Home canning is a great way to preserve the bounty of your backyard harvest, but improper technique can cause serious illness and death. The Centers for Disease Control and Prevention (CDC) has compiled some tips on home canning, the most common source of foodborne botulism.
Tips from the CDC for proper home canning technique include making sure your food preservation information is up-to-date and to always using a pressure canner when canning low-acid vegetables such as green beans, potatoes and corn or, meat, fish and poultry. Click the preceding link for more tips.
Botulism is caused by a nerve toxin produced by the bacteria Clostridium botulinum which is found in soil and dust. Symptoms include: double vision, blurred vision, drooping eyelids, slurred speech, difficulty swallowing, dry mouth, muscle weakness, descending paralysis, difficulty breathing and shortness of breath. Death occurs when the muscles that control breathing are paralyzed.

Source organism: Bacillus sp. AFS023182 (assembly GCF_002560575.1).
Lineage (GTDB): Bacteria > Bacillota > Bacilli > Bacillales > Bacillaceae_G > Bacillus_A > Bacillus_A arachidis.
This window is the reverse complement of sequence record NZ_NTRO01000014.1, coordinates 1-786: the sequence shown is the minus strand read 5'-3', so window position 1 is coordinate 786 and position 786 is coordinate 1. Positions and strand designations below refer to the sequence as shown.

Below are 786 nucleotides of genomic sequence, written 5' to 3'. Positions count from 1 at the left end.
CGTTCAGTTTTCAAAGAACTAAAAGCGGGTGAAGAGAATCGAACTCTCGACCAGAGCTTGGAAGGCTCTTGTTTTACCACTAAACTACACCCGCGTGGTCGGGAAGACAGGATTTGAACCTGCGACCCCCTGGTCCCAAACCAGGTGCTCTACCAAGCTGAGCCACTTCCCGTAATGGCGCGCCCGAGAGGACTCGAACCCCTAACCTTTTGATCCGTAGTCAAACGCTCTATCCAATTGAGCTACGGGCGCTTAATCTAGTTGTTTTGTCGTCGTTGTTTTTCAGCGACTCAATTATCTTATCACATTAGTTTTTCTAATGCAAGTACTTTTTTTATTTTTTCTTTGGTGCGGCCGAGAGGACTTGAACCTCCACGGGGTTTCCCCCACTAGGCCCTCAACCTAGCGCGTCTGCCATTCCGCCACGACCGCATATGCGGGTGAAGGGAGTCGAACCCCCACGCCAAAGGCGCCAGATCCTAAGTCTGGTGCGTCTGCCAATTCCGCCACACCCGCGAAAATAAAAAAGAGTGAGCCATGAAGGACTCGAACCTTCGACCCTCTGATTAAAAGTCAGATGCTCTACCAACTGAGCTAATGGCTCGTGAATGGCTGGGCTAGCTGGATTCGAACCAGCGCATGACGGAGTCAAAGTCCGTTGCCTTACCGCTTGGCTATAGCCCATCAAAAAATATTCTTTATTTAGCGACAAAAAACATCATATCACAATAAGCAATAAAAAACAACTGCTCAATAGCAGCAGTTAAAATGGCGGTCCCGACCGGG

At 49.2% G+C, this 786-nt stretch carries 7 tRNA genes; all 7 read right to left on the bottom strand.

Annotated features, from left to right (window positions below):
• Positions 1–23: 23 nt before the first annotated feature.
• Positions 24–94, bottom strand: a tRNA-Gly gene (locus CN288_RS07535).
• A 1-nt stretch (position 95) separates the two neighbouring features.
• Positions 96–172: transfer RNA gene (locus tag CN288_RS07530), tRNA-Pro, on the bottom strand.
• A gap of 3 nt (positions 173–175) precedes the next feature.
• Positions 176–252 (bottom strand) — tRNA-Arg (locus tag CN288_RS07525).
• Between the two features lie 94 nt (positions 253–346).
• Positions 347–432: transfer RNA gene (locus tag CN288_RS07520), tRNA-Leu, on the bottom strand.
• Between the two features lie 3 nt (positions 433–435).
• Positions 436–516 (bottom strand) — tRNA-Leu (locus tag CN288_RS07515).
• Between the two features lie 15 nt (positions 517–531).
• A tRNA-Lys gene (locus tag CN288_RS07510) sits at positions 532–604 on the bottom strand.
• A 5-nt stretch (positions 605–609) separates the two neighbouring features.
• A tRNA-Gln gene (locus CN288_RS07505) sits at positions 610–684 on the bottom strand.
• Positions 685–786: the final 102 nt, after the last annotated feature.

Between 1996 to 2008, 116 foodborne botulism outbreaks reported to CDC. Of those, 18 were caused by improperly home-canned vegetables.
Last year, two people sickened with botulism were hospitalized in Texas. Also in 2015, 21 people who ate at a church potluck in Ohio were sickened and one of them died.